In the past years, the genome-wide T-DNA tagging strategy has been successfully employed in constructing mutant populations for various plant species, such as Arabidopsis, rice, maize, sorghum, soybean, tomato, et cetera, and has been proved to be powerful in elucidating gene functions through the generation of knockout mutants, activation-tagged transgenics, and promoter or enhancer trap lines [19,20]. Various web-based databases for T-DNA-tagged mutants have been constructed for two model plants, Arabidopsis and rice. The phenotypes of mutants and T-DNA insertion sites in the genome are available on the web. It has greatly accelerated systematic analysis of gene functions in Arabidopsis and rice. Thus, T-DNA tagging must be a very useful tool for the analysis of gene functions in medicinal plants. However, there is only a few reports on T-DNA-tagged mutants of medicinal plants and the mutant populations generated are small [21]. It could be due to the lack of whole-genome information and the unavailability of T-DNA-mediated transformation systems for most medicinal plant species. Other reasons probably include the costliness, time-consumingness and laboriousness in the generation of saturated mutant population and subsequent mutant screening and gene identification.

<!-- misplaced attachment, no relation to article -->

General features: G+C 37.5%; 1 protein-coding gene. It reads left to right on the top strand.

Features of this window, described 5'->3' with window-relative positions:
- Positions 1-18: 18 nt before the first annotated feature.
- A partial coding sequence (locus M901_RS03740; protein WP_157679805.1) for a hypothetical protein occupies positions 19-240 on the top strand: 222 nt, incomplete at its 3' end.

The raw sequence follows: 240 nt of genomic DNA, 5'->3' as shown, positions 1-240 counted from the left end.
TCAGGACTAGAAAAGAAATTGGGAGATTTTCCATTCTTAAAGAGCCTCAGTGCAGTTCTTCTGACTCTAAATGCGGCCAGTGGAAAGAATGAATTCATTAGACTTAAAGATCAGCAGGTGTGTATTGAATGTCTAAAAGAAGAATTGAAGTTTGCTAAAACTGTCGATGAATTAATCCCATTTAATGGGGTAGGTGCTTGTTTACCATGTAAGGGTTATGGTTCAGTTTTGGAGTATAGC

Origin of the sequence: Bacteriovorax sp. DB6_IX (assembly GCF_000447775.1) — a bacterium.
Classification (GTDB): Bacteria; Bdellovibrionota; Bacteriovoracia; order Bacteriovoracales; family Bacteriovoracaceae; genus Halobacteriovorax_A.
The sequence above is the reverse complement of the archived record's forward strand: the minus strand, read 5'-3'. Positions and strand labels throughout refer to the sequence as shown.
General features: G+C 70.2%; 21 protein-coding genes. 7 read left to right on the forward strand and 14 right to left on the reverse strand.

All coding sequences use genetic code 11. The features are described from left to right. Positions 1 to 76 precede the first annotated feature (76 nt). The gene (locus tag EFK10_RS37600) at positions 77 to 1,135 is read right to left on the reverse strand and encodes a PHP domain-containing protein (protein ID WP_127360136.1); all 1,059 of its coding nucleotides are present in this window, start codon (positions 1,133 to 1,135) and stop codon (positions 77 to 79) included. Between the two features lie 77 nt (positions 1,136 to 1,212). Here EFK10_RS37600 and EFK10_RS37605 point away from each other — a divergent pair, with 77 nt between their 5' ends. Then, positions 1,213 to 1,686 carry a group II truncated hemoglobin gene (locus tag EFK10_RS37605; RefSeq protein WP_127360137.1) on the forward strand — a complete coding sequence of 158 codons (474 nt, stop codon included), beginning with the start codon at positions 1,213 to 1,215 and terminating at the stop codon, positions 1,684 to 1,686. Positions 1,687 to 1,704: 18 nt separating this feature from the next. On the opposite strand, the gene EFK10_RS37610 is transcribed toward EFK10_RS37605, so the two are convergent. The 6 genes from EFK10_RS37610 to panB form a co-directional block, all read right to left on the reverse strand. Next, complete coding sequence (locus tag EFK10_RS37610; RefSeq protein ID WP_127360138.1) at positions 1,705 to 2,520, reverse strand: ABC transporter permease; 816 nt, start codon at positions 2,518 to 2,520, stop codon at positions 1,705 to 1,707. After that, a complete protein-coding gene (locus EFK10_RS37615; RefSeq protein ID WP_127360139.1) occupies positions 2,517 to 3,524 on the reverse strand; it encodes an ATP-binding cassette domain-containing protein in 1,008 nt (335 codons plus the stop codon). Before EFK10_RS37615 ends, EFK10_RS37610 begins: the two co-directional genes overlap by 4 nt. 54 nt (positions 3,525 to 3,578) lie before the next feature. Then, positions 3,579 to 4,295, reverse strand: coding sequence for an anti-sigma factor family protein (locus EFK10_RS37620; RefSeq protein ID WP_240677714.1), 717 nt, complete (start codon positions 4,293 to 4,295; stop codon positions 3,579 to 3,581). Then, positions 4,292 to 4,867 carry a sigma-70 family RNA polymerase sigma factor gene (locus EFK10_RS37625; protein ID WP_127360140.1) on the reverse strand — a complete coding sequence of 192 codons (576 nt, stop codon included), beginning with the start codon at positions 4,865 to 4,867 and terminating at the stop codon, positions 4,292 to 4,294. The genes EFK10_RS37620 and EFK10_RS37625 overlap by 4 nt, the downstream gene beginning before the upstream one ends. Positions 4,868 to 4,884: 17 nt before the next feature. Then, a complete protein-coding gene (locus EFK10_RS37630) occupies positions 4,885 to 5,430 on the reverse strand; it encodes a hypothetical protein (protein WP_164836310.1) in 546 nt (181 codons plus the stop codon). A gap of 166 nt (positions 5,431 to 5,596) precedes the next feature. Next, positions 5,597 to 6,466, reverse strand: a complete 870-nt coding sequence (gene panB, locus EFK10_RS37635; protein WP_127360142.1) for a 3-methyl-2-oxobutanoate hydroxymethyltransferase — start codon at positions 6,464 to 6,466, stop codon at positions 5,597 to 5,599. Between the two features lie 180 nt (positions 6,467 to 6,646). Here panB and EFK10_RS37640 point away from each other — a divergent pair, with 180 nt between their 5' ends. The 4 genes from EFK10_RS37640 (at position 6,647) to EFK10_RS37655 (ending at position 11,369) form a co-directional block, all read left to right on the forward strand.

Although it is a herculean task, application of the T-DNA tagging technique in the studies on medicinal plant functional genomics is very attractive. This is particularly true with more and more genomes of medicinal plants decoded using the next-generation sequencing techniques and highly efficient transformation systems established for medicinal plants [21,22]. In addition, the development of some new methods, such as the rolling circle amplification-mediated hairpin RNA (RMHR) library construction technique, will greatly improve the efficiency of T-DNA tagging [23]. Thus, application of the T-DNA tagging technique in medicinal plant functional genomics is also practicable. Since one can expect tremendous outcomes once largescale mutant populations are generated for medicinal plants and valuable information of gene functions are obtained, it is reasonable to believe that T-DNA tagging is a promising tool for functional genomics in medicinal plants.
This work was supported by grants from the Natural Science Foundation of China (grant number 81102727 to Y.M.), the Major Scientific and Technological Special Project for Significant New Drugs Creation (grant number 2012ZX09301002- 001-030 to S.L.), the Research Fund for the Doctoral Program of Higher Education